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adrenaline A hormone produced by glands (adrenal) when someone is stressed by fear, anger or anxiety. It can make the heart beat faster and allow muscles to perform better than normal. Adrenaline is part of the body’s “fight or flight” response to stress. It can briefly help someone run faster or temporarily boost the performance of muscles (as for lifting weights).
anxiety A nervous reaction to events causing excessive uneasiness and apprehension. People with anxiety may even develop panic attacks.
app Short for application, or a computer program designed for a specific task.
avatar (in virtual reality) An electronic rendering of some image. It becomes the virtual form of some character (even a computer or game user) that will be moved and manipulated by a computer user. It can interact with its environment and other characters.
average (in science) A term for the arithmetic mean, which is the sum of a group of numbers that is then divided by the size of the group.
clinical (in medicine) A term that refers to diagnoses, treatments or experiments involving people.
clinical trial A research trial that involves people.
colleague Someone who works with another; a co-worker or team member.
commentary (in science) An opinion piece, often written to accompany — and add perspective to — a paper by others, which describes new research findings.
disorder (in medicine) A condition where the body does not work appropriately, leading to what might be viewed as an illness. This term can sometimes be used interchangeably with disease.
mental health A term for someone’s emotional, psychological and social well-being. It refers to how people behave on their own and how they interact with others. It includes how people make choices, handle stress and manage fear or anxiety. Poor mental health can be triggered by disease or merely reflect a short-term response to life’s challenges. It can occur in people of any age, from babies to the elderly.
online (n.) On the internet. (adj.) A term for what can be found or accessed on the internet.
paranoia The feeling of persecution — that people are out to “get” you — or that other people cannot be trusted. It can cause the affected person to feel intense anger, hatred or a sense of betrayal.
phobia An extreme or irrational fear of or aversion to something.
psychiatry (adj. psychiatric) A field of medicine where doctors study and treat diseases of the human mind. Treatments may consist of talking therapies, prescription drugs or both. People who work in this field are known as psychiatrists.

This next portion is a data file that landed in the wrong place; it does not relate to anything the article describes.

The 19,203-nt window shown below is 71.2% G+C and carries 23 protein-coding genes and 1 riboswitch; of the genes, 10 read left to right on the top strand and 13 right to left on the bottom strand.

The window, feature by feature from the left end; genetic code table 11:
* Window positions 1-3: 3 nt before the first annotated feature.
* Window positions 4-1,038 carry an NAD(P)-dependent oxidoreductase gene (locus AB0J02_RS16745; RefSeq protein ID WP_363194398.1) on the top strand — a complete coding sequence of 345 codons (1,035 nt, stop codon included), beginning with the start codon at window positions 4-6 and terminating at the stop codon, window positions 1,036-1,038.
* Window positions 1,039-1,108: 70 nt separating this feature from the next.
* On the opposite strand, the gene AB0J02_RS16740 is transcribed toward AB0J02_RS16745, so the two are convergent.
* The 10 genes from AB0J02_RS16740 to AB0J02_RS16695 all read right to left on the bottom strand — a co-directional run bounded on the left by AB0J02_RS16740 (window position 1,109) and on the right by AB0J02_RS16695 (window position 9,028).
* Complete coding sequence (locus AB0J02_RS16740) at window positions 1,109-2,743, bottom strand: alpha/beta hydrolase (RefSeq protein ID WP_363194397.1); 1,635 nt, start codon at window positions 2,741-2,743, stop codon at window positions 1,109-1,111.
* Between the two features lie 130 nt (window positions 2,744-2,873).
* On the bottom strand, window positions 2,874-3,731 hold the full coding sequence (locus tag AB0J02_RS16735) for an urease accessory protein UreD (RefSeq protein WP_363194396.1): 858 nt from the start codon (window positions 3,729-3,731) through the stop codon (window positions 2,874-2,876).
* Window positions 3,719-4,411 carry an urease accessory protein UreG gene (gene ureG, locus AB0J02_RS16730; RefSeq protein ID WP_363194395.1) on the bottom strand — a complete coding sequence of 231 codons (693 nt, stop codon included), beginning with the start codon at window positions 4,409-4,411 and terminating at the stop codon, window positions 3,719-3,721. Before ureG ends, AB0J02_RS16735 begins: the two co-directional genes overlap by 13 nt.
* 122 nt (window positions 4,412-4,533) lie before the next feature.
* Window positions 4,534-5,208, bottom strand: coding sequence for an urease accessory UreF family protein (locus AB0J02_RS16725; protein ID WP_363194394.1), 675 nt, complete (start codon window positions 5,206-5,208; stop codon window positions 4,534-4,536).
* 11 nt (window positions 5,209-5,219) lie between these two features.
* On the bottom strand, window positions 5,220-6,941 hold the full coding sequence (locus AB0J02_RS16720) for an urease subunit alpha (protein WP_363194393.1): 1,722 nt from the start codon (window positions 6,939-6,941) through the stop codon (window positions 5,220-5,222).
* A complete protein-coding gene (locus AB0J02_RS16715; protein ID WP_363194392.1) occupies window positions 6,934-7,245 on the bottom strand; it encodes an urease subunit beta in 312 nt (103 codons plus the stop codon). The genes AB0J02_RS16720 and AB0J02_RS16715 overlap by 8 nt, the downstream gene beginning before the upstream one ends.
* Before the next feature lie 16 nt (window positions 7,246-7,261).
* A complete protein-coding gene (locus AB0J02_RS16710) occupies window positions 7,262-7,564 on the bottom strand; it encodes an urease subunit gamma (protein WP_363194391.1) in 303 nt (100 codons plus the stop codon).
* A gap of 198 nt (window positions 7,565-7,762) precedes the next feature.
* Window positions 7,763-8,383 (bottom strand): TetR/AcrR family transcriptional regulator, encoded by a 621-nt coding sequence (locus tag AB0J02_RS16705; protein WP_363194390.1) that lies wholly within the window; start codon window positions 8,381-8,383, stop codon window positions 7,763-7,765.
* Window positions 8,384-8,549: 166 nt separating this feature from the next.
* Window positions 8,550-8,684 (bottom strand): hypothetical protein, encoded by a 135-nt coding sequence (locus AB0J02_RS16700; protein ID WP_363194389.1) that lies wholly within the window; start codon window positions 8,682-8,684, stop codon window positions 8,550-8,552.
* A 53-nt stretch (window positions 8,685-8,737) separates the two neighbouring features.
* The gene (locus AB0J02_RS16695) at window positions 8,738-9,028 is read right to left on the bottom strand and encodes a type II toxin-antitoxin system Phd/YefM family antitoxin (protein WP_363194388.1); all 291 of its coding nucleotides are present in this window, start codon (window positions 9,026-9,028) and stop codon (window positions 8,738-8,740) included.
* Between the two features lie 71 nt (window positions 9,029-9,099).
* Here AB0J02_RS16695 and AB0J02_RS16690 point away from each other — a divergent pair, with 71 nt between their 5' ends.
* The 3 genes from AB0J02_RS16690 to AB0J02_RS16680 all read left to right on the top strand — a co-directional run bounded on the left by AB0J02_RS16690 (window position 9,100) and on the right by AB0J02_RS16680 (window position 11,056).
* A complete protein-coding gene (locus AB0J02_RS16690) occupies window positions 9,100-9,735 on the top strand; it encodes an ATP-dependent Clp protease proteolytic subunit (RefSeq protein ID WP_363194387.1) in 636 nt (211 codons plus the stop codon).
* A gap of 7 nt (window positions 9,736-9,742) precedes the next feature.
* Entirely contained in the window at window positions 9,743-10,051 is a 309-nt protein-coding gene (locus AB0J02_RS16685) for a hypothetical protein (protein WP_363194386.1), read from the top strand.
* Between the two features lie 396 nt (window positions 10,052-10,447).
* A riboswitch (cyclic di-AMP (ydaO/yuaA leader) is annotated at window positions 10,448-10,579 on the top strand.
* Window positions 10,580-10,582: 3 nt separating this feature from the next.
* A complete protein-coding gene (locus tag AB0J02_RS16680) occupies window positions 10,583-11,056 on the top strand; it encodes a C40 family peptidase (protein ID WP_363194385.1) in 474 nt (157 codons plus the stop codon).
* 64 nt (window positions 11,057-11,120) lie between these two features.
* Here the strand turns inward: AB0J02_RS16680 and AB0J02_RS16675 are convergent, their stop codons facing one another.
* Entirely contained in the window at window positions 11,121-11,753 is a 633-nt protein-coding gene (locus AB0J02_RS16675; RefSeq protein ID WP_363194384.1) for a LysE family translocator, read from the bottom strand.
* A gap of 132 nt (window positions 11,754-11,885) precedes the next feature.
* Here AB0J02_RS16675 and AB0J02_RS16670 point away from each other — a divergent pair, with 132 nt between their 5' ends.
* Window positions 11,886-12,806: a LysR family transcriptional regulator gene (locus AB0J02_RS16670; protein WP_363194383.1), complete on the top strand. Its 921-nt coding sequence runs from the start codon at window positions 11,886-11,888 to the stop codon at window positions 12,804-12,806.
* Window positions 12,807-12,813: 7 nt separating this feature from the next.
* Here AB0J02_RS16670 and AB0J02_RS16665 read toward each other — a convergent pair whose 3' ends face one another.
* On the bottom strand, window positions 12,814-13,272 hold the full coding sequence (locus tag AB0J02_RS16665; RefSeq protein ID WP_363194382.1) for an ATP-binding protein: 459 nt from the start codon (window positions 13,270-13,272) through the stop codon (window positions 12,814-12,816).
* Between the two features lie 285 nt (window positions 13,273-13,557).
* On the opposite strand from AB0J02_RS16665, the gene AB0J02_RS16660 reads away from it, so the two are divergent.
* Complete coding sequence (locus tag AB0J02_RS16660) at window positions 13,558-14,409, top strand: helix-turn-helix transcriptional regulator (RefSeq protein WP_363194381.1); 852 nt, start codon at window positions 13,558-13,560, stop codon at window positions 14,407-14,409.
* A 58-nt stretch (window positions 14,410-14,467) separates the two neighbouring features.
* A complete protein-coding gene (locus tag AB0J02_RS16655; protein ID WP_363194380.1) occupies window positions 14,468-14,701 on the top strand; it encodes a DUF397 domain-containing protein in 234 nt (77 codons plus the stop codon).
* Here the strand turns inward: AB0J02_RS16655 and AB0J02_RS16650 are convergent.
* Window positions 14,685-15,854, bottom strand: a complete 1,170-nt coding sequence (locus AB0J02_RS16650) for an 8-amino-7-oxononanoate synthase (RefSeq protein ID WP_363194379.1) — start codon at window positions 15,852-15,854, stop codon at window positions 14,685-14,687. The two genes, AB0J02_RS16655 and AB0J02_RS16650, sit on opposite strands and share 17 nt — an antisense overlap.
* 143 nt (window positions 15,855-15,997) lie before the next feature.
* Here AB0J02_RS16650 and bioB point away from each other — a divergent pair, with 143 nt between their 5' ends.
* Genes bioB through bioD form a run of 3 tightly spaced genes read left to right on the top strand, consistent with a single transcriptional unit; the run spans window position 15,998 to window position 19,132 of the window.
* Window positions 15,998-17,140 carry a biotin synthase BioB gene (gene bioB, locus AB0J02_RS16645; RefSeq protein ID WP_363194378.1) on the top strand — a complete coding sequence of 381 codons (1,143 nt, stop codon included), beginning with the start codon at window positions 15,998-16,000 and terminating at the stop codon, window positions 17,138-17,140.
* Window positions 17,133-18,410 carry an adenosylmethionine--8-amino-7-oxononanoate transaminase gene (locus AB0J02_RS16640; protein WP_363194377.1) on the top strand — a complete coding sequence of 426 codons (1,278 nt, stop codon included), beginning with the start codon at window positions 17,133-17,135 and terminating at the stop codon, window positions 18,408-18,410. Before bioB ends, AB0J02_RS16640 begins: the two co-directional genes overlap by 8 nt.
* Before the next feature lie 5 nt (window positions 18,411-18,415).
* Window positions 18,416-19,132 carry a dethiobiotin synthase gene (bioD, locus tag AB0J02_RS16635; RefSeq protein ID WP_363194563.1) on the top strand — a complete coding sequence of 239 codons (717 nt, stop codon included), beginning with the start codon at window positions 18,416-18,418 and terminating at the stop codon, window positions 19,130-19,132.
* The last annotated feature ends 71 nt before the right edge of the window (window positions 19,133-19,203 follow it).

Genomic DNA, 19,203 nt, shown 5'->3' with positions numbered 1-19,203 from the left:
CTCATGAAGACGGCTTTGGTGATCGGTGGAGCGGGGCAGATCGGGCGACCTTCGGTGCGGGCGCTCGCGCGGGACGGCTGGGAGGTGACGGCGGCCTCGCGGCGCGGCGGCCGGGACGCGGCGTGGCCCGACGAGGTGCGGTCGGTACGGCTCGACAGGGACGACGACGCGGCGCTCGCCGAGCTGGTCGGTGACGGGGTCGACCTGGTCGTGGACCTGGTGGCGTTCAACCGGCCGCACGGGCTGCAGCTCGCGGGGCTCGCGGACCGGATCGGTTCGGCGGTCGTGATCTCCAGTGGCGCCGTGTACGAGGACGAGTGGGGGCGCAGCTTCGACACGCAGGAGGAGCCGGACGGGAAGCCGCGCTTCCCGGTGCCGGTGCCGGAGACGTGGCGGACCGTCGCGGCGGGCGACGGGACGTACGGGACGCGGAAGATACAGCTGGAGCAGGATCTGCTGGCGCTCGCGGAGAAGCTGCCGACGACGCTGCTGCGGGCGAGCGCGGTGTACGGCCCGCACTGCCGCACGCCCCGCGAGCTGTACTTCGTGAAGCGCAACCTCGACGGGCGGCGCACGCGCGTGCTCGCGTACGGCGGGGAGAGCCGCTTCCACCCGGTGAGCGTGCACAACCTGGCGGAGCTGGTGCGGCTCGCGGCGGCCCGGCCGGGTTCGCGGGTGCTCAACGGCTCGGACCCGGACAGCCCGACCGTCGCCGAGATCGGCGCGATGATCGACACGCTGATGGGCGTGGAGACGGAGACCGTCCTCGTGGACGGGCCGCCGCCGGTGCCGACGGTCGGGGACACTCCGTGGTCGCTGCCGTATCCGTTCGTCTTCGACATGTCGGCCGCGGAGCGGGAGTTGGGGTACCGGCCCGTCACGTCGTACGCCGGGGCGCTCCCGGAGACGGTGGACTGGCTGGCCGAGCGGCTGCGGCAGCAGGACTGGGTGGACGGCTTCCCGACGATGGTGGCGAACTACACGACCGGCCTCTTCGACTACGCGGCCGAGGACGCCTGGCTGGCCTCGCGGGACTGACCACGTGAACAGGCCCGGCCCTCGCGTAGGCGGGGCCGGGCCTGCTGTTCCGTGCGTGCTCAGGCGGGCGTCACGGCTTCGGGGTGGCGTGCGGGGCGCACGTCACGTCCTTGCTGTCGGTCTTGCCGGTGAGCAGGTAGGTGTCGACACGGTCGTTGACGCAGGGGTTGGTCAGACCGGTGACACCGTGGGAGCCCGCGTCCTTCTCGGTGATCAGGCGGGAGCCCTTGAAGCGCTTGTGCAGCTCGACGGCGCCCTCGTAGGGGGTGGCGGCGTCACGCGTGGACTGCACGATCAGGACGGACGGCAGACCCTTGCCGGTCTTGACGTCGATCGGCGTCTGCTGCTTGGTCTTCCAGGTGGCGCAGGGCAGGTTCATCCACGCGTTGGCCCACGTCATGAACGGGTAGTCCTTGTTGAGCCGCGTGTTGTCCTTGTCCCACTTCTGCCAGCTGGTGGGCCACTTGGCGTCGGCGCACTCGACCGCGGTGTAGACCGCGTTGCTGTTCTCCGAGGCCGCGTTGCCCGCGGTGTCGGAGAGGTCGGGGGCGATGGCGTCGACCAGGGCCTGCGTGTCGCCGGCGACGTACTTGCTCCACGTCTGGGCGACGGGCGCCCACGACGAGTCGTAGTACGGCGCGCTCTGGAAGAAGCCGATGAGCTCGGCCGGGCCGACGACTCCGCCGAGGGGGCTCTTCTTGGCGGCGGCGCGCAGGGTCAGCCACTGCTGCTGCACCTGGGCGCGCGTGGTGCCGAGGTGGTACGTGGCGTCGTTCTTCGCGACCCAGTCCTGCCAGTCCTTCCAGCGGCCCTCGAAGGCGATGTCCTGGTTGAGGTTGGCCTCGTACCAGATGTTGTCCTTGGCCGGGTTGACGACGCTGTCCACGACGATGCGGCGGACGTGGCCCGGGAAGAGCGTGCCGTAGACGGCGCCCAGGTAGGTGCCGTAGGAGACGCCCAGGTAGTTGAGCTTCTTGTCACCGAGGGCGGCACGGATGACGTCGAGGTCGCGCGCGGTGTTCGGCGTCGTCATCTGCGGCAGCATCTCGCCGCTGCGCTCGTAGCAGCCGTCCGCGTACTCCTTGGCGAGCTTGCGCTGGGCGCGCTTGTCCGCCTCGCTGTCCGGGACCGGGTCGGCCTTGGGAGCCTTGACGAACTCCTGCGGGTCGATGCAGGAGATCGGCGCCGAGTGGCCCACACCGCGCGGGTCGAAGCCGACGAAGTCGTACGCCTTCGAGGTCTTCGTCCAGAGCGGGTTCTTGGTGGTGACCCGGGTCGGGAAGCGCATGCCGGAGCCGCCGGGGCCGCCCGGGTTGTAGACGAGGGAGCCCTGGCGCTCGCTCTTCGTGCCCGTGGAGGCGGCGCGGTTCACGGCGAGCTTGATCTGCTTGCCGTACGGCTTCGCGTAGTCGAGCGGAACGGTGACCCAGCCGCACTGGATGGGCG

psychologist A scientist or mental-health professional who studies the human mind, especially in relation to actions and behaviors.
questionnaire A list of identical questions administered to a group of people to collect related information on each of them. The questions may be delivered by voice, online or in writing. Questionnaires may elicit opinions, health information (like sleep times, weight or items in the last day’s meals), descriptions of daily habits (how much exercise you get or how much TV do you watch) and demographic data (such as age, ethnic background, income and political affiliation).
social (adj.) Relating to gatherings of people; a term for animals (or people) that prefer to exist in groups. (noun) A gathering of people, for instance those who belong to a club or other organization, for the purpose of enjoying each other’s company.
social anxiety Feelings of apprehension caused by social situations. People with this disorder may be so worried about interacting with others that they withdraw from social events altogether.
symptom A physical or mental indicator generally regarded to be characteristic of a disease. Sometimes a single symptom — especially a general one, such as fever or pain — can be a sign of any of many different types of injury or disease.
therapy (adj. therapeutic) Treatment intended to relieve or heal a disorder.
virtual Being almost like something. An object or concept that is virtually real would be almost true or real — but not quite. The term often is used to refer to something that has been modeled — by or accomplished by — a computer using numbers, not by using real-world parts. So a virtual motor would be one that could be seen on a computer screen and tested by computer programming (but it wouldn’t be a three-dimensional device made from metal).
virtual reality A three-dimensional simulation of the real world that seems very realistic and allows people to interact with it. To do so, people usually wear a special helmet or glasses with sensors.
Journal: D. Freeman et al. Automated psychological therapy using immersive virtual reality for treatment of fear of heights: a single-blind, parallel-group, randomised controlled trial. Lancet Psychiatry. Published online July 11, 2018. doi: 10.1016/S2215-0366(18)30226-8.
Journal: M. Hayward. Increasing access to psychological treatments for mental illness. Lancet Psychiatry. Published online July 11, 2018. doi: 10.1016/ S2215-0366(18)30262-1.